I am a first wave Baby Boomer, born in 1946 in Atlanta, Georgia, born with white privilege. While my family worked hard to secure their place in the middle class, we had the advantage of our white skin. We did not have to seek food service from the back door of a café, take a seat at the rear of a bus, look hard and long for a public restroom or water fountain, worry about an encounter with the police or public officials, or fret about the logistics of making a purchase in a store. Today, the Jim Crow laws from my youth have been replaced with voter suppression laws and a two-faced legal justice system in many states.

I embrace my responsibility to push for change for black and brown Americans who have struggled for over 400 years. Paraphrasing a woman protesting somewhere in our nation last week, “You should all celebrate that we do not want revenge. We only want to live equal under the law!” This applies to law enforcement and court rulings, but it extends far beyond that.

Black lives matter. “Equal under the law” should apply to healthcare, education, the environment, equal pay for equal work, voting rights, and more. Our black brothers and sisters need us to stand united with them to this goal. When their lives improve, we will leave white privilege behind, and together, we will all embrace the American privilege of being equal under the law.

Isabel Wilkerson spoke at the College of DuPage in 2018. I had devoured her book, The Warmth of Other Suns, and I looked forward to hearing her discuss it.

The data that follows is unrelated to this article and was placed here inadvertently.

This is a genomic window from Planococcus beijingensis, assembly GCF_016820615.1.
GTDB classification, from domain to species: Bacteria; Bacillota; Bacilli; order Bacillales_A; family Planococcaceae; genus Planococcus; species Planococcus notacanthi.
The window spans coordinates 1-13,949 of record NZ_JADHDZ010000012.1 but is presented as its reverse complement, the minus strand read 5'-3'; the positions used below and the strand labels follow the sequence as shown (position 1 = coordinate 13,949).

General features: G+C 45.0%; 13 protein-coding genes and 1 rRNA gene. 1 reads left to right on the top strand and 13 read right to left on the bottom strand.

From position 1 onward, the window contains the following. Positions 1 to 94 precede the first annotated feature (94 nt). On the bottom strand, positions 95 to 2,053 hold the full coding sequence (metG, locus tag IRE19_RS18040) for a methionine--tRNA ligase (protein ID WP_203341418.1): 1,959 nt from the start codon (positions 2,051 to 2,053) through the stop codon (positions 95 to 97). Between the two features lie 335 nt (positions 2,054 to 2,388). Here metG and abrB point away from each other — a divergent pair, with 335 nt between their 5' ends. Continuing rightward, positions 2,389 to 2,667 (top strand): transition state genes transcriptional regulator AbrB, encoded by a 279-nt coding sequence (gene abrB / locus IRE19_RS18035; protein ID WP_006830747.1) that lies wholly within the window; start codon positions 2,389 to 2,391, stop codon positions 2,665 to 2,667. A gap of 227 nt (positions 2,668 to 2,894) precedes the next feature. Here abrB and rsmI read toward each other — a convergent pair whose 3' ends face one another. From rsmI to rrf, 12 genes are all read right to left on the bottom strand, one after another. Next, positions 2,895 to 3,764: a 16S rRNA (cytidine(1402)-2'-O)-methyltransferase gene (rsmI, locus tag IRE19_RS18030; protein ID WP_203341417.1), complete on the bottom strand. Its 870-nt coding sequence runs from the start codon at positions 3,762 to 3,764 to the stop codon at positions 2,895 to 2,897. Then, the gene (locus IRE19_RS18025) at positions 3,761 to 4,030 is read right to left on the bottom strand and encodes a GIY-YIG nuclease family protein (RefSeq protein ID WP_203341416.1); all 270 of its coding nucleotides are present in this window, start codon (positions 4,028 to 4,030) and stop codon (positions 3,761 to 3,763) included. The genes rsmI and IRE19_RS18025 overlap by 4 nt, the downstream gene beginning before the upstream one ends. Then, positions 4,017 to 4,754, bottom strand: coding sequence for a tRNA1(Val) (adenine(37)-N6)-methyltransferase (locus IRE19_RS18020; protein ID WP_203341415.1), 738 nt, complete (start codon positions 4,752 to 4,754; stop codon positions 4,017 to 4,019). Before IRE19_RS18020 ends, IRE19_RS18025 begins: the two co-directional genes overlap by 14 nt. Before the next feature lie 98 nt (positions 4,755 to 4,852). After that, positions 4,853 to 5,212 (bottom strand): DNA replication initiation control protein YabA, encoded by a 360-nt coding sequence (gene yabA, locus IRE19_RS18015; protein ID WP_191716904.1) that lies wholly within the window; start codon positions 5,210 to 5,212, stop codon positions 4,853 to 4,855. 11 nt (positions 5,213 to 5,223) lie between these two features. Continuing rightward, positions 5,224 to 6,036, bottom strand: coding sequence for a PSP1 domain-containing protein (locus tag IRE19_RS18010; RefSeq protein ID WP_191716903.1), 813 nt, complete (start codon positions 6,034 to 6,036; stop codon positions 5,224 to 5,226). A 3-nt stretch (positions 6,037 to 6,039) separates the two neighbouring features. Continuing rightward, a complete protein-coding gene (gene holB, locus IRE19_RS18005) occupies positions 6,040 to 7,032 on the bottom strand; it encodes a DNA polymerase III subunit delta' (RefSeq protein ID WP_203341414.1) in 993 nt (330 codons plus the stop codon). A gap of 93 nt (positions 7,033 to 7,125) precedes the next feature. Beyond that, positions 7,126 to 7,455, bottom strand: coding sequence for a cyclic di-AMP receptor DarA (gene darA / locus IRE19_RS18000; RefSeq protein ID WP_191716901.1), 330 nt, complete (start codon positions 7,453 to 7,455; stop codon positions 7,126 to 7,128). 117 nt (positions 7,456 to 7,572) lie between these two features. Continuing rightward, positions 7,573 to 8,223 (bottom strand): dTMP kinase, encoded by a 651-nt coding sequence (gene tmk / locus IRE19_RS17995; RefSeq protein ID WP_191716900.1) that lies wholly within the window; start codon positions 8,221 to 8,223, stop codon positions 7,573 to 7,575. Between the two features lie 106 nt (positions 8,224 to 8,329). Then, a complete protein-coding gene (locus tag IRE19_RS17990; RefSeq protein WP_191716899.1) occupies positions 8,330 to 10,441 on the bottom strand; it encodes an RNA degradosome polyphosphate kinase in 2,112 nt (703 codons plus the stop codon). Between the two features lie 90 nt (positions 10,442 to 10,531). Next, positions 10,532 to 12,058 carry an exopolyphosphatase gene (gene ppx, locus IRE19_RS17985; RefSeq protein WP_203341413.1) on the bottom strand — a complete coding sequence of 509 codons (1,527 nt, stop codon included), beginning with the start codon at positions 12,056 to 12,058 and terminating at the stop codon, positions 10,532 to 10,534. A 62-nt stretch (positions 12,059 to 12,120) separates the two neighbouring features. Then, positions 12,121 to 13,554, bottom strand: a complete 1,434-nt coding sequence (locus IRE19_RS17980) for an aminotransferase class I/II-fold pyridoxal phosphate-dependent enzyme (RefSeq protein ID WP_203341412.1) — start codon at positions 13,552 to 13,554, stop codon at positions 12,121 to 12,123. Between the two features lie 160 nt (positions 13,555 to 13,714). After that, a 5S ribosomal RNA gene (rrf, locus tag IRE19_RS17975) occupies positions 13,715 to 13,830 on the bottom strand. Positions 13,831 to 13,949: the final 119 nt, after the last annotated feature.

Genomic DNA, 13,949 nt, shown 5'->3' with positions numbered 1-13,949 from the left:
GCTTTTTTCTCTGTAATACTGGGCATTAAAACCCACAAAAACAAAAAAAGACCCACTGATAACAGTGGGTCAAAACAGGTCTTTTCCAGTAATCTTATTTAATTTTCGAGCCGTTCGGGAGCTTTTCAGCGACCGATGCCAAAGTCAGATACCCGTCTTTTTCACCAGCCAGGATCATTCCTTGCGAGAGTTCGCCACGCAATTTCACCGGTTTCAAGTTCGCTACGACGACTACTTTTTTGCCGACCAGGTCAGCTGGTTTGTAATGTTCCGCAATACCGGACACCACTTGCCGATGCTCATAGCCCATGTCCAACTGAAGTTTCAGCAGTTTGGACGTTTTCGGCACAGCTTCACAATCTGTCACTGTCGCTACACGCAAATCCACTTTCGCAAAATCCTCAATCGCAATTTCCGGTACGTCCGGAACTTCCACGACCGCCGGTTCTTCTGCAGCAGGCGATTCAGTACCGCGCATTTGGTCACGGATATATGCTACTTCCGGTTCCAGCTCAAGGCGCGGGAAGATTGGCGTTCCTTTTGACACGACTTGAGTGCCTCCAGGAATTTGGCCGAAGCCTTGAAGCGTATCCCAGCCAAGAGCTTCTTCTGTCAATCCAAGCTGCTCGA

Sometimes when you hear an author speak, you take away a beautiful, golden nugget of truth that sticks to the very fabric of your being. I am paraphrasing her now, but here’s the gist of that truth Wilkerson offered. She said that when one group of people continually tries to hold down another group in a ditch, that first group has to crawl down in the ditch themselves to control and suppress the other. I recall thinking in that moment—as I do even now—how absolutely exhausting this all is and has been for 400 years. It diminishes us all to continue this American caste system, born as slavery in 1619.

For the sake of our black and brown brothers and sisters, we must change this now. Together we can pull each other out of that deep, bloody ditch.

Therefore, I urge all ACE members and friends to get to work and advocate now for the following that disproportionately affect black and brown Americans.


Access the Ballot and Vote by Mail